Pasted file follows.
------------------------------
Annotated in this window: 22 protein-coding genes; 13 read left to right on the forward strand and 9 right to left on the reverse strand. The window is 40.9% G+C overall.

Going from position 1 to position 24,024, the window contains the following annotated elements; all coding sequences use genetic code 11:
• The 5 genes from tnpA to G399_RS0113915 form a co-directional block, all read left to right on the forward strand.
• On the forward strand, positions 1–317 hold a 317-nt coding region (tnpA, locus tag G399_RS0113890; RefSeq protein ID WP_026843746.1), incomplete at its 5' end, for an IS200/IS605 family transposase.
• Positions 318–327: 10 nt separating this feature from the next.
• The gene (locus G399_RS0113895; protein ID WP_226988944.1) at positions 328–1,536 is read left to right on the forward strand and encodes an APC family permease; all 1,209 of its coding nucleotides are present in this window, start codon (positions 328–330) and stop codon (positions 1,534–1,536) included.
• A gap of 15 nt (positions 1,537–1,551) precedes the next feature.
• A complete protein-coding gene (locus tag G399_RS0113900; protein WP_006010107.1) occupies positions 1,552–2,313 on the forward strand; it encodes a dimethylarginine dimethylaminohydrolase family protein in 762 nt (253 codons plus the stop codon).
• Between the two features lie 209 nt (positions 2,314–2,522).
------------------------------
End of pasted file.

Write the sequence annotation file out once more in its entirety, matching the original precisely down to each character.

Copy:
Annotated in this window: 22 protein-coding genes; 13 read left to right on the forward strand and 9 right to left on the reverse strand. The window is 40.9% G+C overall.

Going from position 1 to position 24,024, the window contains the following annotated elements; all coding sequences use genetic code 11:
• The 5 genes from tnpA to G399_RS0113915 form a co-directional block, all read left to right on the forward strand.
• On the forward strand, positions 1–317 hold a 317-nt coding region (tnpA, locus tag G399_RS0113890; RefSeq protein ID WP_026843746.1), incomplete at its 5' end, for an IS200/IS605 family transposase.
• Positions 318–327: 10 nt separating this feature from the next.
• The gene (locus G399_RS0113895; protein ID WP_226988944.1) at positions 328–1,536 is read left to right on the forward strand and encodes an APC family permease; all 1,209 of its coding nucleotides are present in this window, start codon (positions 328–330) and stop codon (positions 1,534–1,536) included.
• A gap of 15 nt (positions 1,537–1,551) precedes the next feature.
• A complete protein-coding gene (locus tag G399_RS0113900; protein WP_006010107.1) occupies positions 1,552–2,313 on the forward strand; it encodes a dimethylarginine dimethylaminohydrolase family protein in 762 nt (253 codons plus the stop codon).
• Between the two features lie 209 nt (positions 2,314–2,522).